I sort of do wish there's free-form magic, much like Ar Magica (I don't know that system, but I know Mage really well) like someone mentioned, but I know it wouldn't happen.
 

HeavenShallBurn

First Post
Mercule said:
Two things I most certainly do not want:

* Sorcerer as the standard arcanist. The idea of a spell book and a potentially unlimited list of spells is absolutely, positively required, IMO.
The first of these I agree with spellcasting needs to use the wizard mechanic of learning them with potentially unlimited list.

Mercule said:
* Encounter-based magic. Don't get me wrong, I loathe slots and x/day mechanics, but I like them no more as x/encounter. In fact, I like them even less.

That's a result of your own perceptions. Encounter based balancing doesn't necessarily involve X/per encounter mechanics, that's actually one of the worst ways to do it. There's a post on casting using a token system similar to Iron Heroes in House Rules. I think a variation of this could be the answer to many problems of the current system.

You convert to a magic point system. Then you derive your magic point pool by how much magic in total is roughly balanced in a single enounter. To account for the longest, toughest, and most desperate fights you use a fast-recharge mechanic that is slow enough not to overly impact most combats which are shorter. Now caster's are able to unload but won't entirely run out because of magic recharge.
 




lukelightning

First Post
One big change I would like to see is a restiction on cleric and druid spell lists. They should have a "known spell" limit so that they don't get access to a hundred new spells every time a new supplement comes out.

They should rework the known spells for wizards too, and remove the spellbook as an actual concrete ite; a "spellbook" would just be the repertoir a wizard can prepare, not an actual physical book/achilles heel. Increase the number of free spells a wizard gets per level and get rid of purchased spells.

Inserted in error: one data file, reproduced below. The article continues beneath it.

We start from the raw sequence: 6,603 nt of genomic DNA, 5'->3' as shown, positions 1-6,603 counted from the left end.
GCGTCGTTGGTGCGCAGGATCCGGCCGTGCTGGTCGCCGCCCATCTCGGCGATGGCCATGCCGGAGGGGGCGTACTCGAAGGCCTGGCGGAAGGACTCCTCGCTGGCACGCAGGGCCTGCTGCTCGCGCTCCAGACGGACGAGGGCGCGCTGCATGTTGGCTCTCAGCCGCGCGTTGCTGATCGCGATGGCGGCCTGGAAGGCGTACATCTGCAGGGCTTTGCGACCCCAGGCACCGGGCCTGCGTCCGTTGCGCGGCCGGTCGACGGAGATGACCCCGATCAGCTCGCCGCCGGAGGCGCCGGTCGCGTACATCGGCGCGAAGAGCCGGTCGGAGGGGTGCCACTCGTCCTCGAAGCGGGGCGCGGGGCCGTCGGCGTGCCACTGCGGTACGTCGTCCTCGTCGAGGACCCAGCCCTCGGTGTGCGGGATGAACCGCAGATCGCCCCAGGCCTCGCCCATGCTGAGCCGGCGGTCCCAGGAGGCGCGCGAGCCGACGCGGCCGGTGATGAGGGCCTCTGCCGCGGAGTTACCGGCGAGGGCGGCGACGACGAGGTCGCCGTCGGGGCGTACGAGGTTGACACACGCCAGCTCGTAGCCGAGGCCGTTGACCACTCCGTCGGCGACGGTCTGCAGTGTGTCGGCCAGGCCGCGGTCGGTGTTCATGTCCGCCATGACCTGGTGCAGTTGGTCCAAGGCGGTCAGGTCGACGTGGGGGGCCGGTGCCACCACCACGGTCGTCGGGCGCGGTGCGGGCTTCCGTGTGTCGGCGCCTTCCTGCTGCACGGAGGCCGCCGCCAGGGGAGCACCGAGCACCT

Kunimatyu

First Post
Give casters MP instead of spell slots. Yeah, we're all used to Vancian magic, but we need to get the kids playing, and let's face it, anyone who has played a computer or console RPG knows how MP works.

My personal choice would be for True20-like powers, but MP is the standard across the vast majority of RPG, and D&D needs that ease of newbie understanding to survive. As it is, Vancian magic is a huge turn-off - we just need to come to terms with that, and fire up the grill for some hamburgers. :)
 

ruleslawyer

Registered User
Word.

I'd like to see a three-tier system, really:

1) Constant buffs. Just get rid of the spells already; if everyone's using the same spells (mage armor, shield, blah blah blah), go with Monte Cook's suggestion and make these at-will or always-on abilities kind of like the AE magister's aspects of power. This would allow casters to always have some survivability and effectiveness regardless of resource management considerations.

2) Per-encounter spells. A refreshing MP pool or the like would do it for me.

3) Limited-use spells. Make teleport usable once per day, or x utility spell usable once per hour, etc. Something along the lines of what Geoff Watson suggested seems fine.

Also, I tend to prefer the idea of replacing attack spells with reserve feat-type blasts. Why, oh why, do we need fifty different ways to deal xd6 of energy damage? Just give the mage a once-per-round usable blast, allow some tweaking of that blast via feats or spells, and have done with.
 


ruleslawyer

Registered User
Wombat said:
Colour me "odd", but I'd like to see a magic system where it is possible for the magic to fail on the caster's end (e.g. he didn't do the spell correctly) rather than strictly on the target's end (e.g. failed saving throw).
Just use the SW Saga Ed rules for static saves, and then have the caster roll to beat the save. It's similar to how I'm going from now on (players roll all the dice).
 

DungeonMaester

First Post
Lanefan said:
I don't mind the slot idea and the per-day idea, provided you can be "wild-card" in what spells you can cast by level; i.e. each day you can cast x 1st-level spells, y 2nd-level spells, etc., but they can be anything in your book of the correct level. Simpler, easier, and the party doesn't get stuck nearly as often due to failure to prepare a particular spell.

What I would *not* want to see is a system where magic-users could cast all day without limit on total spells cast. The analogy of "a fighter can swing his sword all day thus a wizard should be able to cast her spells all day" is to me a complete straw-man; a wizard can also swing a weapon all day (though not nearly as well), *and* cast spells. And a Cleric is even better off. :)

Lanefan


Oh Noes! Logic!!! Cover your ears kids!! Don't listen to him!

Actually, I agree. D&D is starting to move in the direction of free form where any class do do anything all day long with no restriction. You don't need D&D to role play a character that can do everything all the time, just go to a free form chat room where one is a black dragon/angel/demon lord and can cast spell all day long.